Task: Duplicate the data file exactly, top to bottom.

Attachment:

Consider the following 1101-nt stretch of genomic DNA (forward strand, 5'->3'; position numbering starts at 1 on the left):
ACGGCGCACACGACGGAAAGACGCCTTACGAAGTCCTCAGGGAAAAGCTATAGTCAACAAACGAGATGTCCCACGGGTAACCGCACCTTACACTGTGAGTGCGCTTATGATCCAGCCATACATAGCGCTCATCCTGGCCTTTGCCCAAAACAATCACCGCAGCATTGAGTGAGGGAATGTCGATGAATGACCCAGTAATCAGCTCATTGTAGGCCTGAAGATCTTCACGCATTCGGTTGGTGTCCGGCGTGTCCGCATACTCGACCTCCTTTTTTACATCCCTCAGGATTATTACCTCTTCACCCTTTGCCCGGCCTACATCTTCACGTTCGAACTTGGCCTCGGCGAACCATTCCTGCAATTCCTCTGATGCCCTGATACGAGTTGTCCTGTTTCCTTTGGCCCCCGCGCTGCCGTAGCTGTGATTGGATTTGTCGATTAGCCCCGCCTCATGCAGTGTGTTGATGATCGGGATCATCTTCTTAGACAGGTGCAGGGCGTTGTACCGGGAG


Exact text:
Consider the following 1101-nt stretch of genomic DNA (forward strand, 5'->3'; position numbering starts at 1 on the left):
ACGGCGCACACGACGGAAAGACGCCTTACGAAGTCCTCAGGGAAAAGCTATAGTCAACAAACGAGATGTCCCACGGGTAACCGCACCTTACACTGTGAGTGCGCTTATGATCCAGCCATACATAGCGCTCATCCTGGCCTTTGCCCAAAACAATCACCGCAGCATTGAGTGAGGGAATGTCGATGAATGACCCAGTAATCAGCTCATTGTAGGCCTGAAGATCTTCACGCATTCGGTTGGTGTCCGGCGTGTCCGCATACTCGACCTCCTTTTTTACATCCCTCAGGATTATTACCTCTTCACCCTTTGCCCGGCCTACATCTTCACGTTCGAACTTGGCCTCGGCGAACCATTCCTGCAATTCCTCTGATGCCCTGATACGAGTTGTCCTGTTTCCTTTGGCCCCCGCGCTGCCGTAGCTGTGATTGGATTTGTCGATTAGCCCCGCCTCATGCAGTGTGTTGATGATCGGGATCATCTTCTTAGACAGGTGCAGGGCGTTGTACCGGGAG